The Catechism also makes two important affirmations about the “intermediate state” of believers, that is, the state of believers after death and before the coming of Christ. In answer to the question, “Since, then, Christ died for us, why must we also die?” the Catechism says, in A. 42: “Our death is not a satisfaction for our sin, but only a dying to sins and entering into eternal life.” More definite is the first part of the answer of the Catechism to Q. 57, quoted above: “That not only my soul, after this life, shall be immediately taken up to Christ its Head,” etc. (Philip Schaff, Creeds of Christendom, vol. 3, Harper & Row, 1877, pp. 307-355). The Reformed faith confesses the believer’s conscious enjoyment of eternal life with Christ upon death. The believer who dies—every believer who dies—has this life in the soul, apart from the body (which, of course, is in the grave). It is a confessional matter with Reformed Christians, therefore, to deny both the theory of soul-sleep and the teaching that the death of the believer is total until the resurrection of the body. It is also a confessional matter for one who subscribes to the Heidelberg Catechism to repudiate the Roman Catholic dogma of purgatory.

Of the “Three Forms of Unity,” the Belgic Confession, the Heidelberg Catechism, and the Canons of Dordt (1618, 1619), it might seem that the last has nothing to say about the last things and, therefore, nothing to contribute to a Reformed defense of the truth of eschatology in the face of contemporary errors. The Canons are a defense of the gospel of salvation by the sovereign, particular grace of God in Jesus Christ alone against the false gospel of salvation conditioned by the will of the sinner. In fact, however, the Canons speak decisively against one of the most prominent and powerful eschatological errors of the present day: universalism, that is, the doctrine of the eventual salvation of all humans without exception.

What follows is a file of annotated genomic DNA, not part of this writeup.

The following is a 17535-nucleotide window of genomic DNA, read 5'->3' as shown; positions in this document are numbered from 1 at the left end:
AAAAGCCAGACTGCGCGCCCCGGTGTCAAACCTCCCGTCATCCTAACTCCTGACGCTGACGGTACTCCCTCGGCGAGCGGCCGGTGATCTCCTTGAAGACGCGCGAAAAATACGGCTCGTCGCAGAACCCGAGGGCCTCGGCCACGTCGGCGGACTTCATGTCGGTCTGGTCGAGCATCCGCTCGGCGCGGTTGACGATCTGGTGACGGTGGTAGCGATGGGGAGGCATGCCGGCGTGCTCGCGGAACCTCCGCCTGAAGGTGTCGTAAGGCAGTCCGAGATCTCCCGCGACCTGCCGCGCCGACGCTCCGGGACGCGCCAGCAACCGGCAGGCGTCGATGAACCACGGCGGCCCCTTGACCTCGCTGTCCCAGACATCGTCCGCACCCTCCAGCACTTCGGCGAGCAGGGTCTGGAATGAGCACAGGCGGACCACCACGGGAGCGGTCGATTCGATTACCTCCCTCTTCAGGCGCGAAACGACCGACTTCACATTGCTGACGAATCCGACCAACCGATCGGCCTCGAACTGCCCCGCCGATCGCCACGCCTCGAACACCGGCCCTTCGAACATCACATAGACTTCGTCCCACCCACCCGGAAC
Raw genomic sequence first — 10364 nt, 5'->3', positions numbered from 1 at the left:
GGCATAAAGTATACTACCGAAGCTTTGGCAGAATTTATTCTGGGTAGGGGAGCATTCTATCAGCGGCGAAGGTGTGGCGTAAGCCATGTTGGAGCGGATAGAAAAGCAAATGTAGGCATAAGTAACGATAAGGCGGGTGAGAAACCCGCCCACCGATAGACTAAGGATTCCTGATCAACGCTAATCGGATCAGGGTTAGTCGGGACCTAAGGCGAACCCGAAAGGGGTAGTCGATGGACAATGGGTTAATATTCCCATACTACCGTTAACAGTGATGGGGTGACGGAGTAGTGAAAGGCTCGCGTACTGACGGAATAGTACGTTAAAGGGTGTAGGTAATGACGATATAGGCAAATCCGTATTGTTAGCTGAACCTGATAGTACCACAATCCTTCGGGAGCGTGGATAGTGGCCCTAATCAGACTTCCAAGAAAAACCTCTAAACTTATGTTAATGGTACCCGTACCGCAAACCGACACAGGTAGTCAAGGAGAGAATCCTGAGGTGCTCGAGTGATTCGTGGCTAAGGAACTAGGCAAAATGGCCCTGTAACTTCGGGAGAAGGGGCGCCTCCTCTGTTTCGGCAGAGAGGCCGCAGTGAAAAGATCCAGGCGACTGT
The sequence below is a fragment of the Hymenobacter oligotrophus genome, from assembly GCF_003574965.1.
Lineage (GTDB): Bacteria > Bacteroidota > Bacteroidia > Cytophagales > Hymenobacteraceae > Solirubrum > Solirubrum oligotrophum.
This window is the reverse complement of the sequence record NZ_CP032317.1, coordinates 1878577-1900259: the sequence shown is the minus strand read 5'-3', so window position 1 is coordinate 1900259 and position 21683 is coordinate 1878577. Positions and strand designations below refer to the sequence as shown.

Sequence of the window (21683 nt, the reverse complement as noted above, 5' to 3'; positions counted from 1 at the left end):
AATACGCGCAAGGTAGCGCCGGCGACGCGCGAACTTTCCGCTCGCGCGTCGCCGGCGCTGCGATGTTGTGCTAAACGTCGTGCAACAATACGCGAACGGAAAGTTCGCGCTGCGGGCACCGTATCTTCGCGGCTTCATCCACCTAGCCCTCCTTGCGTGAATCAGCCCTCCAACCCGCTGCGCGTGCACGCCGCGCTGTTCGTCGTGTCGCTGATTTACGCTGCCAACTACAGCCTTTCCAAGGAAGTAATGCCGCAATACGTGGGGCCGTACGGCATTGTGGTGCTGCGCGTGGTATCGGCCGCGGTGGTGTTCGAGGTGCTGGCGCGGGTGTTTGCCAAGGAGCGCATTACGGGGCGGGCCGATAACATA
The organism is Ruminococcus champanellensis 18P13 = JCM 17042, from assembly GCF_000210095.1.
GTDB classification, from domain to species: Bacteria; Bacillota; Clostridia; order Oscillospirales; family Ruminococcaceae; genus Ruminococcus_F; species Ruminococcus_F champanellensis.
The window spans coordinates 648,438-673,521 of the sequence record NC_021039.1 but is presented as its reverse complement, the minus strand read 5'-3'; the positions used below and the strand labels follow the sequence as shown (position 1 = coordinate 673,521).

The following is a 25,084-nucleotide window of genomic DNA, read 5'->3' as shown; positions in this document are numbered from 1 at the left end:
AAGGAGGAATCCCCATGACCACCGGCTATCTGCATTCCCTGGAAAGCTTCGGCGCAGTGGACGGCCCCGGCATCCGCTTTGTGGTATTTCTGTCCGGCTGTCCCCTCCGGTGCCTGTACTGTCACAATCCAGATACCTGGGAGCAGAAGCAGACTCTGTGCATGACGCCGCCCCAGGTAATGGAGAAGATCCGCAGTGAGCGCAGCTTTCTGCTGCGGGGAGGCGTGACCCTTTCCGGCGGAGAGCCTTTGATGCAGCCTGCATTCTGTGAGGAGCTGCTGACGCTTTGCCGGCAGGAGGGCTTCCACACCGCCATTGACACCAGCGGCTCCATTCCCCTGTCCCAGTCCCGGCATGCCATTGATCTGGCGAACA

The influential Karl Barth grounded his doctrine of universal salvation in his teaching that Jesus Christ was reprobated by God in the place of all so that all are elect in Him. Jurgen Moltmann similarly argues that there will be no “double outcome” of the final judgment in an everlasting hell as well as in an everlasting heaven because, in Jesus Christ, who has reconciled all to God, God has elected all unto salvation. Moltmann recognizes that there is one obstacle, biblically, to universalism. This is the “Calvinistic” doctrine of God’s predestination of some to salvation (election) and of others to damnation (reprobation). Rejecting predestination as a “terrible doctrine,” Moltmann has no further difficulty in asserting the eventual salvation of all humans without exception. Indeed, he confidently promises the salvation even of Satan and all his demons.